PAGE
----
In 2017, the Tampa Bay Rays will make the playoffs. Yes, you read that right. While it may seem crazy to think a team that made no notable offseason additions and has not made the playoffs in three years will reach October is crazy, there are many sound reasons why the Rays will shock the baseball world this season.
Why the Tampa Bay Rays Will Make the Playoffs
An Overrated and Frankly Weak AL East
The AL East is considered one of the best divisions in baseball, but it is actually much weaker than many believe. Out of 162, 76 of Tampa’s games are against the either the Baltimore Orioles, Toronto Blue Jays, Boston Red Sox, or New York Yankees. While that appears daunting, those teams are really not that impressive.
The Orioles did nothing to improve their already lackluster team. They were able to retain Mark Trumbo on a relatively team-friendly deal, but Trumbo is a one-dimensional hitter and adds only power to the team. While every ball hit by the Orioles has the potential to leave the yard, their offense lacks on-base threats and speed. Couple that with the fact that the Orioles have one of the worst rotations in baseball, and you get a team that will finish under .500.
The Blue Jays have talent, but their offseason moves weakened the core of the team. The Jays did not address their weak pitching staff and moved on from franchise cornerstone Edwin Encarnacion. The Jays are left with a mediocre and aging team.
There is a lot of hype surrounding the Yankees this year, with many fans excited for the young Bronx Bombers Gary Sanchez, Greg Bird, Aaron Judge, Clint Frazier, and Gleyber Torres. While these players have bright futures, they are not ready to carry a team to the playoffs. With young players comes learning curves and inconsistency, which a team in a playoff race simply can’t afford. Add in the inconsistent play of Michael Pineda and Luis Severino, and the aging of Jacoby Ellsbury, Chase Headley, and Brett Gardner, and New York is left with a team that will show flashes of brilliance while struggling.
The only team left in the division, the Red Sox, are by far the best team in the division. The Red Sox are not without question marks (Pablo Sandoval, Mitch Moreland, injuries), but they have the most talent in the division. No AL East team will be able to beat the Sox’s core of young stars. The Rays will make the playoffs as a Wild Card, unless the aforementioned injuries take their toll.
The Rays had the best offseason of any team in the division. The Rays missed out on Jose Bautista, but added many solid contributors on team-friendly deals. The Rays acquired All-Star catcher Wilson Ramos, Colby Rasmus, Derek Norris, Jumbo Diaz, Mallex Smith, and the injured Shawn Tolleson.
Ramos is expected back in June, and will provide above-average power for a catcher. Rasmus had a down year in 2016, batting a paltry .206. However, Rasmus is a legit power hitter who will threaten 30+ homers. Norris is a solid starting catcher while Ramos is hurt, providing good defense and above-average power, albeit with poor plate skills.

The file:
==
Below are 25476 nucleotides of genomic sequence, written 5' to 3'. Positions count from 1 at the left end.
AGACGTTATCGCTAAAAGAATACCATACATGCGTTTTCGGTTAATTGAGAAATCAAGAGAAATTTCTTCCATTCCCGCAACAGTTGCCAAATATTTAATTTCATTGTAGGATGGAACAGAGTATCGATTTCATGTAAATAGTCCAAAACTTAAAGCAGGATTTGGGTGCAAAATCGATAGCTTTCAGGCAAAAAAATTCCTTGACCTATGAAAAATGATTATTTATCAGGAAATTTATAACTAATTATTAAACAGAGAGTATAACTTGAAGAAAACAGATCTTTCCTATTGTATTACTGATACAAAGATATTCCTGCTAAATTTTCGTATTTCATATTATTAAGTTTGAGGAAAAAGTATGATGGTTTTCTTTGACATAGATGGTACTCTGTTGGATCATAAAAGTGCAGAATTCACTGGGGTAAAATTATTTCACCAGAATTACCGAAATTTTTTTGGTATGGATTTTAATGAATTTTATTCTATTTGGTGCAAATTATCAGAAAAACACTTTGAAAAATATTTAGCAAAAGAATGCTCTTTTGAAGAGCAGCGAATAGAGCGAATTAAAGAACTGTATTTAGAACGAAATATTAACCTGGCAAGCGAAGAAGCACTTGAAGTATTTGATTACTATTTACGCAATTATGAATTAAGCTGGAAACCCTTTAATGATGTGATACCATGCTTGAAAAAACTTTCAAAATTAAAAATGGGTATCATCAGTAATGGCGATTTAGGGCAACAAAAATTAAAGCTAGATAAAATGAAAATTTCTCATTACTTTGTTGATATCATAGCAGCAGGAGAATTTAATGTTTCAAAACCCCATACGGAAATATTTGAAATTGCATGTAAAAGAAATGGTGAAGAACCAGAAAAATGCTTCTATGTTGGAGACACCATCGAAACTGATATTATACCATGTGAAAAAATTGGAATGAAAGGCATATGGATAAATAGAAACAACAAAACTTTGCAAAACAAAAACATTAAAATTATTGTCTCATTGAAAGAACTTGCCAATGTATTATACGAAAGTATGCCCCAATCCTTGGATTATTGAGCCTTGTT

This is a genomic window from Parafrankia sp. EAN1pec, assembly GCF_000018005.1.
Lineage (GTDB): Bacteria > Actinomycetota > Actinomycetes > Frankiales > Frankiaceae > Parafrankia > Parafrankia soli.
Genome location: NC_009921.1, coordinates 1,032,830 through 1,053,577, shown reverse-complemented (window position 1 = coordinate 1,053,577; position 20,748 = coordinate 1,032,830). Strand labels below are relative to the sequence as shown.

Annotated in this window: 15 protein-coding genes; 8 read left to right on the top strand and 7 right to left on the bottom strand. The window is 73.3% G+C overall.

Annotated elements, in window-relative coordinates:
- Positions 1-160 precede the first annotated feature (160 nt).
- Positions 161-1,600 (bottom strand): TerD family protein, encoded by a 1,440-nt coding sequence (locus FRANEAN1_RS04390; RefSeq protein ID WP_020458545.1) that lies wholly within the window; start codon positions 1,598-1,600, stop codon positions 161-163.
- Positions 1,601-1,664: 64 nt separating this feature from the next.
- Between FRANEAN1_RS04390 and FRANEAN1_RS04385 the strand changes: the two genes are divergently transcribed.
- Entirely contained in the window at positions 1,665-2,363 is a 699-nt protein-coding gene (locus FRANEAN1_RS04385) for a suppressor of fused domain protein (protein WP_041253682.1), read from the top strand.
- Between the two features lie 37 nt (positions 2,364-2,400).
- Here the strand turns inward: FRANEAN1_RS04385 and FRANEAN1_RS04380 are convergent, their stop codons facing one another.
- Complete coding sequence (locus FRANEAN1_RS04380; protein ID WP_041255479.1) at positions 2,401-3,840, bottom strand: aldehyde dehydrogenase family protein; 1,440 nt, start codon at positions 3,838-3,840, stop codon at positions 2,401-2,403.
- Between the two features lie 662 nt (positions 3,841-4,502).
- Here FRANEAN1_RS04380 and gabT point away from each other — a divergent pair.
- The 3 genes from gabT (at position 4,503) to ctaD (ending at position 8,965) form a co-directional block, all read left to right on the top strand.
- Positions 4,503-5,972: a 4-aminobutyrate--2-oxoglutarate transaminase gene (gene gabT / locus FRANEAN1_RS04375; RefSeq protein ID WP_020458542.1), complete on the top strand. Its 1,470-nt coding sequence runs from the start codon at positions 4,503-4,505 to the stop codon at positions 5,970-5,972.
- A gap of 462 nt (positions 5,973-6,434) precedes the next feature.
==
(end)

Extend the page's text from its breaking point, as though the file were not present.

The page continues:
Diaz and Tolleson are under the radar signings who provide some stability and upside to an already reasonably strong bullpen. Lastly, Smith is an exciting player who was acquired for Drew Smyly. Mallex has already flashed his tantalizing speed, stealing three bases in the first week of the season. These solid offseason additions will help propel the Rays into the playoffs.
Surprisingly, the Rays were close to the top of the league in homers last season. Every player is a threat to hit 15+ dingers, making every at-bat dangerous for opposing pitchers. Last year, Evan Longoria hit 36, Rasmus hit 15, Brad Miller 30, Steven Souza hit 17, Kevin Kiermaier hit 12, and Corey Dickerson hit 24. Being reliant on power leads to hot and cold streaks, but the Rays will be more hot than cold this year.
The Rays boast one of the best rotations in the AL, thanks to ace Chris Archer and their other reliable rotation members. The Rays rotation is composed of Archer, Jake Odorizzi, Alex Cobb, Matt Andriese, and Blake Snell.
Archer is one of the best pitchers in the game. He uses a high 90s fastball and a wipeout slider to fool opposing hitters. He is an artist at making hitters miss, which led to a 27% strikeout rate last year. Archer will benefit from positive regression in 2017 and improve on his numbers from last year.
Odorizzi and Cobb are both solid starters. They generate from weak contact and good walk rates. When healthy, they are consistent starters who have career ERAs between three and four.
Many fans are excited to see Snell pitch this year. He is a young pitcher with tantalizing stuff, but he struggles to go deep into games because of a lack of command. This is a big year for Snell. If he can regain control of his pitches, he could become an ace.
The Rays are full of potential breakout players. Kiermaier, Logan Morrison, Smith, and Dickerson are all candidates.
Kiermaier is one of the best defensive center fielders in the game. However, he also hit 12 homers and steal 20 bags last year. Kiermaier actually under-performed his peripherals last year, as he had a 31% hard hit rate and a 38% fly ball rate, signaling that he should have hit far more than his 12 long-balls. Kiermaier has the speed and the power to have a 20-20 season.
Morrison and Dickerson started last year terribly, but finished the year strong and consistently hit the ball hard. If they bounce back this year, they both have powerful bats that can drive in runs and rack up extra-base hits.
Finally, Smith has proven he is a legit speed threat and a reliable fielder in the outfield. He has the speed and the plate skills to steal 40+ bases and lead the Rays in runs scored.
Don’t sleep on the Rays this year, as they have plenty of talent and the chemistry to make a surprising run.